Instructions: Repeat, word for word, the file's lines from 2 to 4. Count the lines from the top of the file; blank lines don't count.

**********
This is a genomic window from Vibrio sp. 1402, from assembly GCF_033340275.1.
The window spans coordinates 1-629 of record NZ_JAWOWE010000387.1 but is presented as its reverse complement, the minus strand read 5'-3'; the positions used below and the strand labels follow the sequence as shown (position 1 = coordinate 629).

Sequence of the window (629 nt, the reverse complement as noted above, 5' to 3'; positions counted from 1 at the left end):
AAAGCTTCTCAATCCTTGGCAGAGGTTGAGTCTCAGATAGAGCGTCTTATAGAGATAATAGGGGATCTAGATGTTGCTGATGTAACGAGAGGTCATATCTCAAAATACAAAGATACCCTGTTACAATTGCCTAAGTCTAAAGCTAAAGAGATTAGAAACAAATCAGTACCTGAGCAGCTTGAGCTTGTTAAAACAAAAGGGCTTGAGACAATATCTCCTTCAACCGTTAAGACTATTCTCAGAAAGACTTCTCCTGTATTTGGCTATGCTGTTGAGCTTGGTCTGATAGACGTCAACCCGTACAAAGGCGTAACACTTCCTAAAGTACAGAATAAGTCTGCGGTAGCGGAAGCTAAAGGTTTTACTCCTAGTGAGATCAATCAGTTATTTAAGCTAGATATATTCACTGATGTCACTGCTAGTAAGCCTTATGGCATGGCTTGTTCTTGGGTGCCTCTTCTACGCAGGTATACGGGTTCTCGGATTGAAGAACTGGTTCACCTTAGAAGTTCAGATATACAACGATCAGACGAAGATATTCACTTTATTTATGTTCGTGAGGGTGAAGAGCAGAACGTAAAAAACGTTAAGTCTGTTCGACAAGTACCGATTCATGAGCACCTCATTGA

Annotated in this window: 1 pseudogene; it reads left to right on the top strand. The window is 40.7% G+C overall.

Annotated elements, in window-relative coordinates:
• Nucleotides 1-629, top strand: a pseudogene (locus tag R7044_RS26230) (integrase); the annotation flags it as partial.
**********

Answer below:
The window spans coordinates 1-629 of record NZ_JAWOWE010000387.1 but is presented as its reverse complement, the minus strand read 5'-3'; the positions used below and the strand labels follow the sequence as shown (position 1 = coordinate 629).

Sequence of the window (629 nt, the reverse complement as noted above, 5' to 3'; positions counted from 1 at the left end):
AAAGCTTCTCAATCCTTGGCAGAGGTTGAGTCTCAGATAGAGCGTCTTATAGAGATAATAGGGGATCTAGATGTTGCTGATGTAACGAGAGGTCATATCTCAAAATACAAAGATACCCTGTTACAATTGCCTAAGTCTAAAGCTAAAGAGATTAGAAACAAATCAGTACCTGAGCAGCTTGAGCTTGTTAAAACAAAAGGGCTTGAGACAATATCTCCTTCAACCGTTAAGACTATTCTCAGAAAGACTTCTCCTGTATTTGGCTATGCTGTTGAGCTTGGTCTGATAGACGTCAACCCGTACAAAGGCGTAACACTTCCTAAAGTACAGAATAAGTCTGCGGTAGCGGAAGCTAAAGGTTTTACTCCTAGTGAGATCAATCAGTTATTTAAGCTAGATATATTCACTGATGTCACTGCTAGTAAGCCTTATGGCATGGCTTGTTCTTGGGTGCCTCTTCTACGCAGGTATACGGGTTCTCGGATTGAAGAACTGGTTCACCTTAGAAGTTCAGATATACAACGATCAGACGAAGATATTCACTTTATTTATGTTCGTGAGGGTGAAGAGCAGAACGTAAAAAACGTTAAGTCTGTTCGACAAGTACCGATTCATGAGCACCTCATTGA